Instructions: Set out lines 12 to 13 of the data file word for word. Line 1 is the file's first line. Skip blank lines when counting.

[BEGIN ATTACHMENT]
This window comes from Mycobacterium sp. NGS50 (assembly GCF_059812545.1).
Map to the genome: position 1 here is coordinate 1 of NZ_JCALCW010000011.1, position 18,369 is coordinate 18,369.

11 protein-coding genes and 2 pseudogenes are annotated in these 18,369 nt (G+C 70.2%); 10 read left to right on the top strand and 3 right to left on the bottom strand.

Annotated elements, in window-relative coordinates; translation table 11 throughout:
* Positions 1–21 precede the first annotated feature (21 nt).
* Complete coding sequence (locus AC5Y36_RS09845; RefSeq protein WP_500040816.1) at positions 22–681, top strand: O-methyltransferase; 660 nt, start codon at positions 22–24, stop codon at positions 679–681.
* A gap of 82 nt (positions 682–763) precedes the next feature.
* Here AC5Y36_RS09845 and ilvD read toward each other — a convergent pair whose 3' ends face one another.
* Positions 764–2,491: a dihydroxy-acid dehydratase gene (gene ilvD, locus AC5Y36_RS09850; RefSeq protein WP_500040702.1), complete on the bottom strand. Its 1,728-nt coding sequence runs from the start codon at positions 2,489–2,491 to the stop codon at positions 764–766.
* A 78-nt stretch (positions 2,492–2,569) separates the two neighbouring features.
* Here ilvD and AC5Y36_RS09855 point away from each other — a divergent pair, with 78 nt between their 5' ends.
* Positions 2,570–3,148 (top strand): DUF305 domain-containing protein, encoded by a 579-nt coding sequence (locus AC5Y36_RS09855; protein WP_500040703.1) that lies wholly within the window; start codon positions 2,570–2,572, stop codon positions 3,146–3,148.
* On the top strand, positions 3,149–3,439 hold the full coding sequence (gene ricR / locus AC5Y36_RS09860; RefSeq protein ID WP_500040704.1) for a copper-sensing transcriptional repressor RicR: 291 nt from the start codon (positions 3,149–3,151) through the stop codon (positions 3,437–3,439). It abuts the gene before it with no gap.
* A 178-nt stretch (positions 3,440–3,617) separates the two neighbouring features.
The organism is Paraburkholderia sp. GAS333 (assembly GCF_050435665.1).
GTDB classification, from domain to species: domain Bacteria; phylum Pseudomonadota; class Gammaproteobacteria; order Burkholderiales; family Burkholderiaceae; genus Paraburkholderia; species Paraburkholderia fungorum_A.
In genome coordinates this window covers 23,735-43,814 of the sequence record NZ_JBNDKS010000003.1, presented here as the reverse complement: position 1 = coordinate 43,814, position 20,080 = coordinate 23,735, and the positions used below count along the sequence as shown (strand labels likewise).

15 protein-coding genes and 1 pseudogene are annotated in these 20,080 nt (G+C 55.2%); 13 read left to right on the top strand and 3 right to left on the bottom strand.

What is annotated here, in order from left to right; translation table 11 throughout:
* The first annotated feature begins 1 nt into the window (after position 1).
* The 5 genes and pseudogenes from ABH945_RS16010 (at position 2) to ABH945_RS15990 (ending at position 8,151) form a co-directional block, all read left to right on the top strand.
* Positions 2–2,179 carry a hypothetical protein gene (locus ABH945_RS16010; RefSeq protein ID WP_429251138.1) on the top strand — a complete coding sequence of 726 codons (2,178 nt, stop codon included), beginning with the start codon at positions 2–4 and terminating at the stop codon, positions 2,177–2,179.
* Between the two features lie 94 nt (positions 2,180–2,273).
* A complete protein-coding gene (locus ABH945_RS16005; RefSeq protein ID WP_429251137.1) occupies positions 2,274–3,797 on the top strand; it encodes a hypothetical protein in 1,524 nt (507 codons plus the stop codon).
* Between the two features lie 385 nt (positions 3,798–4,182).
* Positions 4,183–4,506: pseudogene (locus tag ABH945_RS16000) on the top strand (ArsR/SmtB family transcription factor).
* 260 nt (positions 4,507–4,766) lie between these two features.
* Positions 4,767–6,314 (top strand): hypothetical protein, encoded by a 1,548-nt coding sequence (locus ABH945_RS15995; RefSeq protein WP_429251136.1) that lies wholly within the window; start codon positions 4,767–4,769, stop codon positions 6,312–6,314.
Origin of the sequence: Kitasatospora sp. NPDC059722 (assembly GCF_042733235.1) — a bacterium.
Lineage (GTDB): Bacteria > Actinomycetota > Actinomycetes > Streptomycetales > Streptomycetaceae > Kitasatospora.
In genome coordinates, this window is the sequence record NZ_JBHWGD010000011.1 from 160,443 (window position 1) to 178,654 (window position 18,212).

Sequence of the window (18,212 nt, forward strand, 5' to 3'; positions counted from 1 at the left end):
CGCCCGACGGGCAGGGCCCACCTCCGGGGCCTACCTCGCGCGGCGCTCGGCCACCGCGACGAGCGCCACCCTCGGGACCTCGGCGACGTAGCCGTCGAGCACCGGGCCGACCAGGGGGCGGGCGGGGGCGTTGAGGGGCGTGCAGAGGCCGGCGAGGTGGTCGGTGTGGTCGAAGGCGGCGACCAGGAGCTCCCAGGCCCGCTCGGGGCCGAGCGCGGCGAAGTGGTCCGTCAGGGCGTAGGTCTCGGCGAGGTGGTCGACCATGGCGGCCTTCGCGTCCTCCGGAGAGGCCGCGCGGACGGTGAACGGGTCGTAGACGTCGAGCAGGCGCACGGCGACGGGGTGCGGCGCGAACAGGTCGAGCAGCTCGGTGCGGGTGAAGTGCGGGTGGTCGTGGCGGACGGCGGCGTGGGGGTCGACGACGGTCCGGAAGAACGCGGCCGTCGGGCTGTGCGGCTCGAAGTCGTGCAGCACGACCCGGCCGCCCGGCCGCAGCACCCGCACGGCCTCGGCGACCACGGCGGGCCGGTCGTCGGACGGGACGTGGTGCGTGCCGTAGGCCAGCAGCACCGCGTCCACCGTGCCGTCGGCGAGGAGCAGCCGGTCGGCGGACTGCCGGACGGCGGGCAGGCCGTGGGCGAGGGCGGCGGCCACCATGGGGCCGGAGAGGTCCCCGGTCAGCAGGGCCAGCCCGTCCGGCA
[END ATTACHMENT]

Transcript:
* Positions 2,570–3,148 (top strand): DUF305 domain-containing protein, encoded by a 579-nt coding sequence (locus AC5Y36_RS09855; protein WP_500040703.1) that lies wholly within the window; start codon positions 2,570–2,572, stop codon positions 3,146–3,148.
* On the top strand, positions 3,149–3,439 hold the full coding sequence (gene ricR / locus AC5Y36_RS09860; RefSeq protein ID WP_500040704.1) for a copper-sensing transcriptional repressor RicR: 291 nt from the start codon (positions 3,149–3,151) through the stop codon (positions 3,437–3,439). It abuts the gene before it with no gap.